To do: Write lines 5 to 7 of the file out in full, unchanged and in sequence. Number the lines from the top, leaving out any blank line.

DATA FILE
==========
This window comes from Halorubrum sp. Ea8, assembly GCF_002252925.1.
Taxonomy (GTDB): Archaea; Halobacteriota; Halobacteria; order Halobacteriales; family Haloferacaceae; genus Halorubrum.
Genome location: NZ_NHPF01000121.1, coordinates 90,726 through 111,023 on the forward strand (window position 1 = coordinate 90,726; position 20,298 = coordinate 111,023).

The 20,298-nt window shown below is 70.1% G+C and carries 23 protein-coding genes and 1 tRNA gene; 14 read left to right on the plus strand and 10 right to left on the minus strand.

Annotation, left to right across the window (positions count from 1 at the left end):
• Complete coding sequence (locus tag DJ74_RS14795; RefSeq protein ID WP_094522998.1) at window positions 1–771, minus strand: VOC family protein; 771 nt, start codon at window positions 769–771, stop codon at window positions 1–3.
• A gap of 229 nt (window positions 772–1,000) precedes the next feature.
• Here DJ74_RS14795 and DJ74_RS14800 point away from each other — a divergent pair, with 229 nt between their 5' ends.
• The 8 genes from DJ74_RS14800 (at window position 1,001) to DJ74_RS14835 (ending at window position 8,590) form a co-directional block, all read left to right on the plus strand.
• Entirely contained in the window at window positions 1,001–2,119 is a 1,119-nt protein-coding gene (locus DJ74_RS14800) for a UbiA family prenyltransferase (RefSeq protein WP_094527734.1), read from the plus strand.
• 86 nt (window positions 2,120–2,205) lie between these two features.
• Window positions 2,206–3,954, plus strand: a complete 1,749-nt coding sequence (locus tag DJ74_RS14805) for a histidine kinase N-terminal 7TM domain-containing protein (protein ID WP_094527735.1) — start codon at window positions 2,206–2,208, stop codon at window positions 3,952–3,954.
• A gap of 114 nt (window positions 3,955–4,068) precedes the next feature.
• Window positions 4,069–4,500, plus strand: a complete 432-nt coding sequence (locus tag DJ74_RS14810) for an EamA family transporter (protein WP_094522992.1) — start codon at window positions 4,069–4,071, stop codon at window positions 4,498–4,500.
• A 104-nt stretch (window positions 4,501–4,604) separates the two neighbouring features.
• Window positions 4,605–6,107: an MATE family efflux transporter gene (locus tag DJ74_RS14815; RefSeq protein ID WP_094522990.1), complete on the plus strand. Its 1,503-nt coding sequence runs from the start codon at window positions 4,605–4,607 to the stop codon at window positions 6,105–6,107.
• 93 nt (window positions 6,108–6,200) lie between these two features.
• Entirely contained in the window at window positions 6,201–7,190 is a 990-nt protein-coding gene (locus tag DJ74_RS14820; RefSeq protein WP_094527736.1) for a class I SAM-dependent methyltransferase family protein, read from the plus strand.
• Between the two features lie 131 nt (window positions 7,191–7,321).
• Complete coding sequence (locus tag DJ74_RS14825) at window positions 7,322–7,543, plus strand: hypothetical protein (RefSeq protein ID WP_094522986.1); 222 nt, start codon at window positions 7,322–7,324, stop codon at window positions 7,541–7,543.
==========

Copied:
Annotation, left to right across the window (positions count from 1 at the left end):
• Complete coding sequence (locus tag DJ74_RS14795; RefSeq protein ID WP_094522998.1) at window positions 1–771, minus strand: VOC family protein; 771 nt, start codon at window positions 769–771, stop codon at window positions 1–3.
• A gap of 229 nt (window positions 772–1,000) precedes the next feature.